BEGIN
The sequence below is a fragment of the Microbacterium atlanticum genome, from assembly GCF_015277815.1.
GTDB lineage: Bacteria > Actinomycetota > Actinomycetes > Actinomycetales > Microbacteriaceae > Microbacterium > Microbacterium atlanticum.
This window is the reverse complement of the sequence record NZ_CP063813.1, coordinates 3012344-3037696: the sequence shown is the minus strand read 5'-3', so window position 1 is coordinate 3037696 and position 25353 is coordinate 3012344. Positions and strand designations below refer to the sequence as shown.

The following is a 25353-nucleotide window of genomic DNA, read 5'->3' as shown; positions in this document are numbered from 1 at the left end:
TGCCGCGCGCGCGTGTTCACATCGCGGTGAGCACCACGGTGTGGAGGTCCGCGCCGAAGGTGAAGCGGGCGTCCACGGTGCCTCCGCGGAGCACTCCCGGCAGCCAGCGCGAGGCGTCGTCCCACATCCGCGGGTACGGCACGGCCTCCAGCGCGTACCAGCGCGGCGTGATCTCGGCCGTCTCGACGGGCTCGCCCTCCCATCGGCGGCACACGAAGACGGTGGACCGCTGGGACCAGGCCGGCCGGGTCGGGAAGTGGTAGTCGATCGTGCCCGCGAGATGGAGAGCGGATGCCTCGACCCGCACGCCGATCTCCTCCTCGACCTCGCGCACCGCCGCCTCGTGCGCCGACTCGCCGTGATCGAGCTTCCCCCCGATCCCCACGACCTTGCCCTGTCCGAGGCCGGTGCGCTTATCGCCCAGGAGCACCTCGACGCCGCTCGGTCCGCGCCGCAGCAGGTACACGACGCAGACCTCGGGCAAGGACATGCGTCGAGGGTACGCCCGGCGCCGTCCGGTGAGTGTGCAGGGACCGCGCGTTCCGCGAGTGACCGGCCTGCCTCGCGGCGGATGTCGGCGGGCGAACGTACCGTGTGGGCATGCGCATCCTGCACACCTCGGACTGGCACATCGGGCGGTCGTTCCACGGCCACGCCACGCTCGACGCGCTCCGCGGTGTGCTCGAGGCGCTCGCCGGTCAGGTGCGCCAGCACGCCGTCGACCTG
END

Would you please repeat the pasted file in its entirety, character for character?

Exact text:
The sequence below is a fragment of the Microbacterium atlanticum genome, from assembly GCF_015277815.1.
GTDB lineage: Bacteria > Actinomycetota > Actinomycetes > Actinomycetales > Microbacteriaceae > Microbacterium > Microbacterium atlanticum.
This window is the reverse complement of the sequence record NZ_CP063813.1, coordinates 3012344-3037696: the sequence shown is the minus strand read 5'-3', so window position 1 is coordinate 3037696 and position 25353 is coordinate 3012344. Positions and strand designations below refer to the sequence as shown.

The following is a 25353-nucleotide window of genomic DNA, read 5'->3' as shown; positions in this document are numbered from 1 at the left end:
TGCCGCGCGCGCGTGTTCACATCGCGGTGAGCACCACGGTGTGGAGGTCCGCGCCGAAGGTGAAGCGGGCGTCCACGGTGCCTCCGCGGAGCACTCCCGGCAGCCAGCGCGAGGCGTCGTCCCACATCCGCGGGTACGGCACGGCCTCCAGCGCGTACCAGCGCGGCGTGATCTCGGCCGTCTCGACGGGCTCGCCCTCCCATCGGCGGCACACGAAGACGGTGGACCGCTGGGACCAGGCCGGCCGGGTCGGGAAGTGGTAGTCGATCGTGCCCGCGAGATGGAGAGCGGATGCCTCGACCCGCACGCCGATCTCCTCCTCGACCTCGCGCACCGCCGCCTCGTGCGCCGACTCGCCGTGATCGAGCTTCCCCCCGATCCCCACGACCTTGCCCTGTCCGAGGCCGGTGCGCTTATCGCCCAGGAGCACCTCGACGCCGCTCGGTCCGCGCCGCAGCAGGTACACGACGCAGACCTCGGGCAAGGACATGCGTCGAGGGTACGCCCGGCGCCGTCCGGTGAGTGTGCAGGGACCGCGCGTTCCGCGAGTGACCGGCCTGCCTCGCGGCGGATGTCGGCGGGCGAACGTACCGTGTGGGCATGCGCATCCTGCACACCTCGGACTGGCACATCGGGCGGTCGTTCCACGGCCACGCCACGCTCGACGCGCTCCGCGGTGTGCTCGAGGCGCTCGCCGGTCAGGTGCGCCAGCACGCCGTCGACCTG